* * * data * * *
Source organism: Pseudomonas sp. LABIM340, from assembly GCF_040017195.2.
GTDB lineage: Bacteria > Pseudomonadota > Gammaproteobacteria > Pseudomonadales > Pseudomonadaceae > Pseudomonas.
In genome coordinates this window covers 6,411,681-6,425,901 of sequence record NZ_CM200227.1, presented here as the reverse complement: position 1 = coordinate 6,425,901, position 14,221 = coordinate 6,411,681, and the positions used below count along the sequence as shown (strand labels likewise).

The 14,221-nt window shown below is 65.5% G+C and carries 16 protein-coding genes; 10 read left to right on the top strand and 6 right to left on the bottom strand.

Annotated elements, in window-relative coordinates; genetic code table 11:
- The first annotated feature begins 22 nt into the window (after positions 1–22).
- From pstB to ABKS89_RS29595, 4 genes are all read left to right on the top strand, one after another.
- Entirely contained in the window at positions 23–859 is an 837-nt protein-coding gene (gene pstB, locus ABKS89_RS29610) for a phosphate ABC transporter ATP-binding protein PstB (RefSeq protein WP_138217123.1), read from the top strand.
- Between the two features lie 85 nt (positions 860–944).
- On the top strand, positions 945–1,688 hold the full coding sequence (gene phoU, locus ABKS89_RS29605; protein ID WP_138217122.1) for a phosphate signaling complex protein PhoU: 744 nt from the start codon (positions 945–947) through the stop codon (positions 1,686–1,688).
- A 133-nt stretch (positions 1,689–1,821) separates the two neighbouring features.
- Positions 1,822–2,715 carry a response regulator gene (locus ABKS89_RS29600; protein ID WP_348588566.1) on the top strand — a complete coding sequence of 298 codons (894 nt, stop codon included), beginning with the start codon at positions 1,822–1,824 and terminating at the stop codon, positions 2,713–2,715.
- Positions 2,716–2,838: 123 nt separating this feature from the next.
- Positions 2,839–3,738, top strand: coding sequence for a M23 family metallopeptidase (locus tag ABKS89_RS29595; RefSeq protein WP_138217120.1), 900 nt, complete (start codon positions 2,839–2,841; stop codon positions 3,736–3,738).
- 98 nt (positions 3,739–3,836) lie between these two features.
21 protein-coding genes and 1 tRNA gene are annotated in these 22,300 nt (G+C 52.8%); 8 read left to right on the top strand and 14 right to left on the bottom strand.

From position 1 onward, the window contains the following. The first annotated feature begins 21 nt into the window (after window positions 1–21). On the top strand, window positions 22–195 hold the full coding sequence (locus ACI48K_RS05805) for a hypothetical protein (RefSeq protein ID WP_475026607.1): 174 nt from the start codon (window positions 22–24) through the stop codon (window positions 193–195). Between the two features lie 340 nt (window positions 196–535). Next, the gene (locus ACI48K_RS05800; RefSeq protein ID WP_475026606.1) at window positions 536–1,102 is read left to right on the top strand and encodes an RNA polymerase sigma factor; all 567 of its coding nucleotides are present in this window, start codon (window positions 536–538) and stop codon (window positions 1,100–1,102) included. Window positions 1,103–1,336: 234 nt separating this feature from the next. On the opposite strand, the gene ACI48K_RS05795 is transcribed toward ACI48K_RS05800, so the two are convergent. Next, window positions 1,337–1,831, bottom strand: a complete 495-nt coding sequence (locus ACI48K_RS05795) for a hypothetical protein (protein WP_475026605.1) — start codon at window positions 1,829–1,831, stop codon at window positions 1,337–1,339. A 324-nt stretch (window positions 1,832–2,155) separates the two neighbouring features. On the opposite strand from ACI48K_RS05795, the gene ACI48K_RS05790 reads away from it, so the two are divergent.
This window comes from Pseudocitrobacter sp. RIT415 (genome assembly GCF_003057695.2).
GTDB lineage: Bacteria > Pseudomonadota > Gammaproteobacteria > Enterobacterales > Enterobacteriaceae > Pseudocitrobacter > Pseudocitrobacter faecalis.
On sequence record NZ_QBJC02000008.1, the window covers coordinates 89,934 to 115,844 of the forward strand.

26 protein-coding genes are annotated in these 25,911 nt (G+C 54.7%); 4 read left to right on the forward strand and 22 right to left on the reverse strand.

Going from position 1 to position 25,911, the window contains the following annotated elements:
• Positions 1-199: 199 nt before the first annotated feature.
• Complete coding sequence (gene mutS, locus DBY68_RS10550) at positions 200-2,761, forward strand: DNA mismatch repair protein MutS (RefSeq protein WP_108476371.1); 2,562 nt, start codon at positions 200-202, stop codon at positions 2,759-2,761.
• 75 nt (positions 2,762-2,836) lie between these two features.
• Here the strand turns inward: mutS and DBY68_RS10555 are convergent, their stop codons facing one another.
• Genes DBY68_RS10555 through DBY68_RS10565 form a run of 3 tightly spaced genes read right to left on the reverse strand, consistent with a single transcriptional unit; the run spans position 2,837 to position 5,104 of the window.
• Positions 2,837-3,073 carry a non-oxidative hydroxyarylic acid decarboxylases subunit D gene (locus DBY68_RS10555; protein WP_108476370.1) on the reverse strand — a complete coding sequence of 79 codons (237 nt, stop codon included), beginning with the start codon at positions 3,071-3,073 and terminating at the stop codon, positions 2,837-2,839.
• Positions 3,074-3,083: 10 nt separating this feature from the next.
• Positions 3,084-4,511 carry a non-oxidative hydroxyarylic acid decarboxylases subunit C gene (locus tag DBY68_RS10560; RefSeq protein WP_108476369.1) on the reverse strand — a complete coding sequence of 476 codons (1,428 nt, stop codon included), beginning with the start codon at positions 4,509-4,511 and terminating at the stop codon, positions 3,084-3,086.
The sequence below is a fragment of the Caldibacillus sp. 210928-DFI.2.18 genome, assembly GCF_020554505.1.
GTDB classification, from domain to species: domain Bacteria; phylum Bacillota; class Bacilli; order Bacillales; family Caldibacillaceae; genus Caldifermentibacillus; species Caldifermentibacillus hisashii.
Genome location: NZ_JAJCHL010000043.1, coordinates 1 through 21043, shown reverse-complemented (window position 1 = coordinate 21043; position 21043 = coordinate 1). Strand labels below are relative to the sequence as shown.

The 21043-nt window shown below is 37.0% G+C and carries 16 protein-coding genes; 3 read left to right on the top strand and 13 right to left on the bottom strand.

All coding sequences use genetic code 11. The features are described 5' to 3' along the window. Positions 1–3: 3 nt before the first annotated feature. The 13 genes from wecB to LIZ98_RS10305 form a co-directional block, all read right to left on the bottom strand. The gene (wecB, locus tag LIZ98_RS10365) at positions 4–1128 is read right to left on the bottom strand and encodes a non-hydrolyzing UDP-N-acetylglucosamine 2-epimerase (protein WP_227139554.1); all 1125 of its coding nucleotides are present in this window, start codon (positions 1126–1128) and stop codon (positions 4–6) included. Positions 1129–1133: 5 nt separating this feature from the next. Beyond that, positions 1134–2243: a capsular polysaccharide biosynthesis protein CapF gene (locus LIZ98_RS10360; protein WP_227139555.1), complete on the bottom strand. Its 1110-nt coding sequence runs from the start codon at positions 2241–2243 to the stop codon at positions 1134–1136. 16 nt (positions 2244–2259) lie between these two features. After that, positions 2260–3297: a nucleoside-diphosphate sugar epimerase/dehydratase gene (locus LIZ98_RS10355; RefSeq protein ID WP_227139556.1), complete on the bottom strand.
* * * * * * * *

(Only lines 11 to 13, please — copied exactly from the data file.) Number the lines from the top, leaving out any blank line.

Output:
- A 133-nt stretch (positions 1,689–1,821) separates the two neighbouring features.
- Positions 1,822–2,715 carry a response regulator gene (locus ABKS89_RS29600; protein ID WP_348588566.1) on the top strand — a complete coding sequence of 298 codons (894 nt, stop codon included), beginning with the start codon at positions 1,822–1,824 and terminating at the stop codon, positions 2,713–2,715.
- Positions 2,716–2,838: 123 nt separating this feature from the next.